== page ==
Talking about Elephant’s Dream, his visually striking, thematically unsettling, and at times comical debut doc feature, Belgian director Kristof Bilsen says that “people are really grateful to see something different than the films they know about the Congo. Minerals, lootings, horror stories, rebels, raped women, etc. Basically a country that’s fucked and failed. In my film, they see dignity, they see poetry, they see humor. It’s a tragedy, but there’s also a lightheartedness to it.”
Throughout the doc, Bilsen crosscuts between three main characters trying to survive parallel situations that are as absurd as the conditions in a Beckett play. Often we hear the characters’ voices in internal monologues that bring viewers into intimate contact with their thoughts and emotions. Although the movie is loaded with political implications about the Democratic Republic of Congo (DRC), Bilsen didn’t want to see any declaiming in it.
At one point, the director found a woman he thought could be one of the three protagonists, but she “wanted to tell the audience what the Congolese need. Wire money to the following bank account number. I don’t want to be told what I have to think,” Bilsen continues during a Hot Docs interview. “There’s too many opinions these days, too much pro and contra. I prefer to allow the audience to draw themselves into the material, to almost walk around in the shots.”
The movie opens on a very long take as a marching band crosses and re-crosses the perfectly composed frame. The shot allows for a gradual transition into the film’s world. At the same time, there is something faintly comical about the image, like a deadpan observation of absurdity from Jacques Tati.
The three locations in Elephant’s Dream are typical of the DRC’s decaying infrastructure: a post-office, a train station, and the only fire station in Kinshasa, which a few years ago was partly destroyed by a fire.
“So many decades after colonial rule, and Mobutu rule, and the crisis and the lootings,” says Bilsen, “all the state owned institutions are crumbling down, and it is not a priority apparently to build an infrastructure.”
An attractive, spiritually inclined woman called Henriette seems to be the only employee in the big empty post-office which no-one uses because they don’t believe their mail will ever be delivered. Bored, frustrated, but determined, Henriette sits behind a mesh screen thinking about her predicament and trying to find a way out. Like all the government employees, she is paid erratically. Sometimes, she and her colleagues get remunerated for work they did two years ago.
Meanwhile, melancholy, soulful Simon guards a railway station with his friend Nzai. Simon sits on a chair at the entranceway almost Buddha-like. Weeds flourish on the tracks, gving sustenance to the local goats. Maybe one day, Simon hopes, a train will pass. In one of the film’s drily funny moments, Nzai threatens to arrest a student who crosses the virtually abandoned tracks.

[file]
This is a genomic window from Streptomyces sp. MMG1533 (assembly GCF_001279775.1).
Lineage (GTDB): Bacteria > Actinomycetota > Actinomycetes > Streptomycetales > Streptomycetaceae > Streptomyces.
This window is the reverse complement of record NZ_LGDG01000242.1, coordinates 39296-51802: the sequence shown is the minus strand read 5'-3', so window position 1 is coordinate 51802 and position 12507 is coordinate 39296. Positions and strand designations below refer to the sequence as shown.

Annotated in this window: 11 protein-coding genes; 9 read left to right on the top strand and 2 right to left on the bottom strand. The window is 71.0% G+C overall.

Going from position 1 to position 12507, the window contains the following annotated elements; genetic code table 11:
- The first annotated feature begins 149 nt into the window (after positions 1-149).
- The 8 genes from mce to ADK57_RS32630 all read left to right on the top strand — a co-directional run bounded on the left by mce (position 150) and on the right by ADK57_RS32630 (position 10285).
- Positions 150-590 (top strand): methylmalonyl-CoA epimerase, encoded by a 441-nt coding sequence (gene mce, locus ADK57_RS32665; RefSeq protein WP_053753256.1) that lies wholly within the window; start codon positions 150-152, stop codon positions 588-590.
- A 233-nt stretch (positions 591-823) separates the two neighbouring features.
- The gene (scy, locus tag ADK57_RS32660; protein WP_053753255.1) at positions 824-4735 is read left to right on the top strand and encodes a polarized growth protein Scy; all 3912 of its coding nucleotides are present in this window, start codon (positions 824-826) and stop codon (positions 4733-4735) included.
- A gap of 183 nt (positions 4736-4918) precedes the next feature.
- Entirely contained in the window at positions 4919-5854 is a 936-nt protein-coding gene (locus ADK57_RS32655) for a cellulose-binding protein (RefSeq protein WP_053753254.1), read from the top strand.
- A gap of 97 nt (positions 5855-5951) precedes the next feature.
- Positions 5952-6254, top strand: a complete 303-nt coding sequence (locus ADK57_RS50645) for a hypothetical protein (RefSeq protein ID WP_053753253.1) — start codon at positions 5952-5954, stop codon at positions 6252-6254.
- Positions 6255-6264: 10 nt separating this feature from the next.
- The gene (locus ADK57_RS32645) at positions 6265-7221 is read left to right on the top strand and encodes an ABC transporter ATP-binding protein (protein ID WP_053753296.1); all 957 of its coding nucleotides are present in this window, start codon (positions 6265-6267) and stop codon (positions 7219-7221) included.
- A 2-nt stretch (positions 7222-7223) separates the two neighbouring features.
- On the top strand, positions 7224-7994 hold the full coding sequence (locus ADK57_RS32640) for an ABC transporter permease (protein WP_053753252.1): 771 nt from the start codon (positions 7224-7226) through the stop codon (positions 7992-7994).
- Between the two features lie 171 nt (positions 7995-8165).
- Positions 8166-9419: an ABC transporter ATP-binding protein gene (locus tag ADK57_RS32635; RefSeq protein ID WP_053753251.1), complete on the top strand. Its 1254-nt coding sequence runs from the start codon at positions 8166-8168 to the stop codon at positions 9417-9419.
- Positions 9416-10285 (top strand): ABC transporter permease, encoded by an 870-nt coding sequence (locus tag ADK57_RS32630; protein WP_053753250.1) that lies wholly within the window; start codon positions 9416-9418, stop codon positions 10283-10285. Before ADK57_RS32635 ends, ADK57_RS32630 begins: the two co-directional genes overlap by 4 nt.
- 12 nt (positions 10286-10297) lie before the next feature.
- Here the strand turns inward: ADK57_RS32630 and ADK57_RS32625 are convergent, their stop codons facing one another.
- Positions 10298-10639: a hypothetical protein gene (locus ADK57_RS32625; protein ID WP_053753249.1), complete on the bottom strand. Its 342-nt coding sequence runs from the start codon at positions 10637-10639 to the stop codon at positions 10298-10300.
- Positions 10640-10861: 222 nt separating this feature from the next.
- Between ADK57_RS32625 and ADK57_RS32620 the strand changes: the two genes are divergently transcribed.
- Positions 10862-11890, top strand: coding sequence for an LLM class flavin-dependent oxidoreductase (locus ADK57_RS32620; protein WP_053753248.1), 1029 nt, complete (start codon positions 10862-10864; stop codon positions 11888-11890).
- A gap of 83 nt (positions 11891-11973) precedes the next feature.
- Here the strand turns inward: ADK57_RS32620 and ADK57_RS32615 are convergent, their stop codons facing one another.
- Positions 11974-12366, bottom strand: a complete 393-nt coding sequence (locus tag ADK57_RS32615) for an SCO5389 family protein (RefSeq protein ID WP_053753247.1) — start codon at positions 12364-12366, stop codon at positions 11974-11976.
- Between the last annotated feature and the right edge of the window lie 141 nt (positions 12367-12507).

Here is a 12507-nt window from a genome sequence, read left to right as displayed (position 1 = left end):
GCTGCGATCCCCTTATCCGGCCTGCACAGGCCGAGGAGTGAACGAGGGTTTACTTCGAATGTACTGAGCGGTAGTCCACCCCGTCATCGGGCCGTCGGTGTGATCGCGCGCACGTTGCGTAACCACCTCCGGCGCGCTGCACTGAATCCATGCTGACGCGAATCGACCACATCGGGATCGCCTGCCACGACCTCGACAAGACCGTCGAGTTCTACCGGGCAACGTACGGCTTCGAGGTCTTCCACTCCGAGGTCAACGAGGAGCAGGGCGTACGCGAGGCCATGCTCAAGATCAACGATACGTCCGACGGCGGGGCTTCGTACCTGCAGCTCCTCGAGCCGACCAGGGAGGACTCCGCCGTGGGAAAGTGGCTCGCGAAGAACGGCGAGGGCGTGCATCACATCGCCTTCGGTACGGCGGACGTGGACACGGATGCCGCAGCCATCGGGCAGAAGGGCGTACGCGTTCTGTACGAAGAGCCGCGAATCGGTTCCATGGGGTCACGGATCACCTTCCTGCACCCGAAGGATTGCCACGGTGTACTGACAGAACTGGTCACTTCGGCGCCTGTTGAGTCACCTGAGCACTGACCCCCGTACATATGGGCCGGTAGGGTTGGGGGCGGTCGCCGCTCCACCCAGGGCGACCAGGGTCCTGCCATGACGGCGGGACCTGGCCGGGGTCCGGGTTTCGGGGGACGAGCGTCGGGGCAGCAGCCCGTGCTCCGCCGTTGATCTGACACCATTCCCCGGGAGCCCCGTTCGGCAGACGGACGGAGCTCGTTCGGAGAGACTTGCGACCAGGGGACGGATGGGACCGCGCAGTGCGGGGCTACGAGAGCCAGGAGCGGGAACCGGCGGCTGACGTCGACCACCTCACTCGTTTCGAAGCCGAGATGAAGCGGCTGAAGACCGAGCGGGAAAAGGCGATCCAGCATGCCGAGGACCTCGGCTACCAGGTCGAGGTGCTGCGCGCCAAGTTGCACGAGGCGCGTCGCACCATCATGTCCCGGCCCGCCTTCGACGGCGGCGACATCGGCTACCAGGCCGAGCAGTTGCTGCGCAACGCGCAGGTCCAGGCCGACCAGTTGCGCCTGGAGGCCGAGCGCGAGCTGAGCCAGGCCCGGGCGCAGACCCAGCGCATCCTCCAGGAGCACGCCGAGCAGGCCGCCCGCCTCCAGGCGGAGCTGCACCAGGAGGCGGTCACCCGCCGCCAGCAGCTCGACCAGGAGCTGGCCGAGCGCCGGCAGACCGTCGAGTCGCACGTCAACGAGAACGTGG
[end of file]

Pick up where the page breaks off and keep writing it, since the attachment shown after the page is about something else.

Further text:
The most outspoken of the three characters is fireman Lt. Kasuuga Kashunga, who complains that the profit crazy Chinese entrepreneurs who built new roads did not install fire hydrants. His boots were made in CANADA, he says sardonically. They were worn out by a white man; now it’s his turn. Kashunga says that he puts up with his bosses’ daily contempt because during colonial days, the Congolese learned submission to powerful masters.The fireman’s angry frankness confirms the sense of simmering defiance that permeates the film.
Some viewers have told Bilsen that his characters are “passive and apathetic. But make no mistake about it,” he says, “there is a lot of rebellion, and there is a lot of initiative. We have this sugarcoated idea of revolution. Ah, the Arab Spring.
“The thing I like so much, fingers crossed, in Kinshasa is it that they wait. They know revolution is little steps here and little steps there. You have to play with the system. You cannot all go out in the streets although they did that in January. There is hope in this film, massive hope.”
As for the film’s aesthetic approach, Bilsen says it was “conceptualised” by his doc’s subject matter. “I felt that the locations are in themselves characters. And they play upon the characters. The crumbling down post office building and fire station. The beautiful trees at the train station. I am really drawn to this kind of more visceral documentary.”
Given Elephant Dream’s content, was there opposition to the production?
In fact, shooting in the DRC “was surprisingly easy,” Bilsen recalls. “At first, they were very secretive about everything and controlling. So you have to be a good boy and follow procedures, get proper accreditation, and so on.” Eventually, procedures took less and less time. Bilsen also points out that the movie wasn’t a potentially objectionable foray into the heart of darkness, “the horror, and the horror.”
As for the finished film, it’s not only about the Congo, “it’s about us. Boredom is universal, anxieties are universal, humour is universal. How do you dignify yourself in a situation that really is challenging? How do you go about it?”
An ambitious multi-leveled project, Elephant’s Dream pleasurably fuses the characters’ almost meditative internal monologues and the film’s static, contemplative images in slowed-down, pensive editing rhythms. At the same time, it relays political and social messages about life in a particular dysfunctional society, which may serve as a cautionary tale to audiences in other parts of the world, including North America.